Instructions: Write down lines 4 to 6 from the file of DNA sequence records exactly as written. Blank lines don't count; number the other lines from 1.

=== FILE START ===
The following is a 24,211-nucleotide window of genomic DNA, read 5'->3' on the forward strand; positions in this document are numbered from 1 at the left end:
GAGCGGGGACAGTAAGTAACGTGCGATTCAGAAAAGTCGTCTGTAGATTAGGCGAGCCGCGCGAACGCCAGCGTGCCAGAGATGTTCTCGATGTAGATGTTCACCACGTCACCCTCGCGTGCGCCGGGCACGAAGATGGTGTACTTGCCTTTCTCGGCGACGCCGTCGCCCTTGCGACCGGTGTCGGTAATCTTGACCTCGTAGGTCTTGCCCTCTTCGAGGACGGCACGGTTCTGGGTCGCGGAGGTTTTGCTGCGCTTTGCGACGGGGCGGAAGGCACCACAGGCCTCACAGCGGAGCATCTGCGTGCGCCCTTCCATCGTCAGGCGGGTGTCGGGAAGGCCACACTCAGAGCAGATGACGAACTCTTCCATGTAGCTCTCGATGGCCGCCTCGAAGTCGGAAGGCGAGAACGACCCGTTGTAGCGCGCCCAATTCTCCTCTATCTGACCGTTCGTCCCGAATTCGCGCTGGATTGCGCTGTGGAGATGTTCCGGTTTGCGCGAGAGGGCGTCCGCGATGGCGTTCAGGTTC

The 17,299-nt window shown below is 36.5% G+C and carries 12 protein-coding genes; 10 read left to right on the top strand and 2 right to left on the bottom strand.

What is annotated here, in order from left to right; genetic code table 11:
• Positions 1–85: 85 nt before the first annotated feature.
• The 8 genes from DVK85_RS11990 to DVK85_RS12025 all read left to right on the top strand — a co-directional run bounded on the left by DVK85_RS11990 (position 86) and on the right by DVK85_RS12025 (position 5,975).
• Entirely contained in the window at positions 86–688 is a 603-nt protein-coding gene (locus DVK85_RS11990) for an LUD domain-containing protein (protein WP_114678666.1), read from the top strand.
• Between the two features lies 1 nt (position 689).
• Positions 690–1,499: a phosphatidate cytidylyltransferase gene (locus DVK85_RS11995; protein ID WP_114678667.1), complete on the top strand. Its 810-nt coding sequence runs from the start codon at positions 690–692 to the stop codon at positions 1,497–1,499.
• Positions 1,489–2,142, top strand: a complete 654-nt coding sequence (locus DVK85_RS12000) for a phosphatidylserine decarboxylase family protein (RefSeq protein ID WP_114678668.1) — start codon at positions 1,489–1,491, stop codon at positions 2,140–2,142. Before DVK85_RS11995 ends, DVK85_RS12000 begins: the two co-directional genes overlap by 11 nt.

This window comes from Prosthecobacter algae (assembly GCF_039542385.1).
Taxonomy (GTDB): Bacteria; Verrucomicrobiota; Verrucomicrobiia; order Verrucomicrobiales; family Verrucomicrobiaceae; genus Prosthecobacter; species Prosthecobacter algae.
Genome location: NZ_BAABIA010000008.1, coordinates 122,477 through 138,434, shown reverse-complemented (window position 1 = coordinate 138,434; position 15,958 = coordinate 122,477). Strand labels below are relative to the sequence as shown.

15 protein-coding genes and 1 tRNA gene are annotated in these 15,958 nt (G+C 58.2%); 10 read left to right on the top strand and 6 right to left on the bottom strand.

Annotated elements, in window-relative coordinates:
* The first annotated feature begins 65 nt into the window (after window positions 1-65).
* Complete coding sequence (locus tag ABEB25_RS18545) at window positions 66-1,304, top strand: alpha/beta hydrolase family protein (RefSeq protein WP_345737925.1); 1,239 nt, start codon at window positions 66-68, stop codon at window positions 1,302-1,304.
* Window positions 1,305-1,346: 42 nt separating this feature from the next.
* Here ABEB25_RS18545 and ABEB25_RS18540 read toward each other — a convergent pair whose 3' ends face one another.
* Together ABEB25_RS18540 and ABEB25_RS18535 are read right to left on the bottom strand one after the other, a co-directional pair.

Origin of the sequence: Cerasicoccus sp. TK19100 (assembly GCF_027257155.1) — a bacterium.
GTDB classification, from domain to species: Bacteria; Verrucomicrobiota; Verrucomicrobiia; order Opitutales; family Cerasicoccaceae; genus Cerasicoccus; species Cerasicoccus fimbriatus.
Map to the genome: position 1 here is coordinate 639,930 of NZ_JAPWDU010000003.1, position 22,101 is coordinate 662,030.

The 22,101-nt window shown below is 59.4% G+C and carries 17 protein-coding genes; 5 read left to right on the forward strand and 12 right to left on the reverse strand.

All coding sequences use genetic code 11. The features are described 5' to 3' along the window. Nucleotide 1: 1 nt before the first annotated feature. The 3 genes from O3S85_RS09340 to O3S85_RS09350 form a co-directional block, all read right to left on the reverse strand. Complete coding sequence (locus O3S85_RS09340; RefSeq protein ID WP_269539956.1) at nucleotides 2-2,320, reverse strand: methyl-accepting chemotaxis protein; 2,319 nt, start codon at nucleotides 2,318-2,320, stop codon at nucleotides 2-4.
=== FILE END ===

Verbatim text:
What is annotated here, in order from left to right; genetic code table 11:
• Positions 1–85: 85 nt before the first annotated feature.
• The 8 genes from DVK85_RS11990 to DVK85_RS12025 all read left to right on the top strand — a co-directional run bounded on the left by DVK85_RS11990 (position 86) and on the right by DVK85_RS12025 (position 5,975).